After being appointed by Republican Gov. Rick Snyder last week, Flint’s new emergency manager Michael Brown didn’t waste any time making changes to the city. By last Friday, his second day on the job, Brown had fired seven city hall officials and docked the pay of several others, including the mayor of Flint and City Council members. Flint is the fourth city in Michigan to fall under state takeover, and the policy seems to be expanding to more cities. Elected city officials should be the individuals who represent citizens, not appointed state officials. The state takeover law needs to have greater restrictions and should not give sole power to a state-appointed official.
As of Dec. 1, the state took over Flint’s finances. The city has been in bad shape since General Motors left the area, taking factory and assembly jobs along with it. This isn’t the first time Flint was declared to be in an economic state of emergency, as a financial manager was put into place from 2002 to 2006.
The emergency manager position was established under the state takeover law 20 years ago. Public Act 4 allows the governor to appoint a manager to assist cities in which finances have become overly burdensome. The holder of the position can circumvent city charters, fire current city officials and even interfere with collective bargaining rights.
The state takeover law jeopardizes democracy. Appointed officials are not able to speak for the citizens they represent. The purpose of having elected officials is for local residents to choose someone to represent them. But in the event of a state takeover, an appointed emergency manager calls the shots. State takeovers are negative for the state. They signify that Michigan cities are unable to succeed economically and instead must rely on state funds. Frequent state takeovers also set a bad precedent. Cities may choose to fall into state takeover — hoping the government will bail them out rather than try to fix their financial problems on their own.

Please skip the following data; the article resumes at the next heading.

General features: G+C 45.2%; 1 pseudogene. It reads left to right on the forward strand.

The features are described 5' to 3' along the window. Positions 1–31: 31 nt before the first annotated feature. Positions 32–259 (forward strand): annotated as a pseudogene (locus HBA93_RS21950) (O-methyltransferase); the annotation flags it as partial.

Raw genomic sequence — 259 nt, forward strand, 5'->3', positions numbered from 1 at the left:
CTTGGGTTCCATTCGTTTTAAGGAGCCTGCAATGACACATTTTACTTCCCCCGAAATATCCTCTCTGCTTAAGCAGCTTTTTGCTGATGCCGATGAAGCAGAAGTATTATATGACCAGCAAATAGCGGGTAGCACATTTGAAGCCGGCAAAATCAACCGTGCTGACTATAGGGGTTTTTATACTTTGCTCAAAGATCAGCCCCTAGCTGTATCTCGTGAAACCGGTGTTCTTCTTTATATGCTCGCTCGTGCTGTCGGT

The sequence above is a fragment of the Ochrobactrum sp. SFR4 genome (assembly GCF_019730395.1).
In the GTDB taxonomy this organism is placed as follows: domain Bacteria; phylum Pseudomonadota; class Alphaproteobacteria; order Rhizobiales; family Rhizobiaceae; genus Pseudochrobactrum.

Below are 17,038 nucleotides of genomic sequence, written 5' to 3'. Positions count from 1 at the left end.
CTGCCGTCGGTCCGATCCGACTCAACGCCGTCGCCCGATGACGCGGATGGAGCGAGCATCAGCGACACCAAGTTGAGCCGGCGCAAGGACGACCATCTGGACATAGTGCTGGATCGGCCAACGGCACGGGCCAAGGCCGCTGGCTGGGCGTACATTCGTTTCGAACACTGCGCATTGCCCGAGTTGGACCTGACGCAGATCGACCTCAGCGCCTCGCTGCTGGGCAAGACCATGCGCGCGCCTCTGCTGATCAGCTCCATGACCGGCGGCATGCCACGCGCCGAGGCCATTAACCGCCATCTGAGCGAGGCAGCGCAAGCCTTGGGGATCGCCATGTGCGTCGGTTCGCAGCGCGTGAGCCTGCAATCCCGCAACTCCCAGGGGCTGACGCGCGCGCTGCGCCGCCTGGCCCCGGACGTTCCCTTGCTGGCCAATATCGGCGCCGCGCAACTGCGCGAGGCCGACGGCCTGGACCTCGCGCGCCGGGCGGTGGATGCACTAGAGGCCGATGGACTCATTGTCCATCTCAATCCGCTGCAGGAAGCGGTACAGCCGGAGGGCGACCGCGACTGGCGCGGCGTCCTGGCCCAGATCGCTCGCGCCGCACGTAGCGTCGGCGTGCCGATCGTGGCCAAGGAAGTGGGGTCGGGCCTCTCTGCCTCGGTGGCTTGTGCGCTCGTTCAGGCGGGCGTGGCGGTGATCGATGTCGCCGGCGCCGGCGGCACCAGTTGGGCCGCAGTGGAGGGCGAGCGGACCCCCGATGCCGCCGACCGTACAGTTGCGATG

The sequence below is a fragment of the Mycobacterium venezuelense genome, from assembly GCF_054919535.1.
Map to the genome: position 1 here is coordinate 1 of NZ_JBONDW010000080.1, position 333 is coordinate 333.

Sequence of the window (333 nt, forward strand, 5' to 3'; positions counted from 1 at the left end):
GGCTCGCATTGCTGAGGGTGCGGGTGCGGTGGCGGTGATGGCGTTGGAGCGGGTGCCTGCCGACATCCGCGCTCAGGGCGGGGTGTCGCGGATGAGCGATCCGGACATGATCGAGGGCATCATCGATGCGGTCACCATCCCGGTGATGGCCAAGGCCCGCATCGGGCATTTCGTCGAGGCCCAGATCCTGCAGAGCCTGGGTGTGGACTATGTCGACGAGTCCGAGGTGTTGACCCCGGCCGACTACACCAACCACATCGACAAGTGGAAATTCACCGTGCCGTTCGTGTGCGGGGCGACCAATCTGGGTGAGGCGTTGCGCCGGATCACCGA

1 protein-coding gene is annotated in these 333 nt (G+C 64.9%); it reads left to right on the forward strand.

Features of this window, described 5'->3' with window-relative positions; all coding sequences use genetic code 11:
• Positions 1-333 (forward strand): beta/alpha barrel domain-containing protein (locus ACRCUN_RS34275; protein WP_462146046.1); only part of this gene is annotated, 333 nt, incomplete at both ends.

Cities that are struggling to manage their finances should be helped by the state, but not in this manner. Giving one outside person the power to overhaul an entire city is not an effective management strategy. After the emergency manager is gone, the city can easily fall back to its previous status. Instead of having one state-appointed individual make unilateral decisions, there should be a consultation process, in which someone like an emergency manager works with city officials, instead of ruling over them.
While many cities need the help of the state government, complete state takeovers are not a viable solution. When the elected officials in a city can no longer represent their constituents, residents are left feeling a lack of control in their own governance. Rather than appoint one state official to have all the power, state takeovers should use a consultation process, in which qualified individuals come in and help a city, not take it over entirely.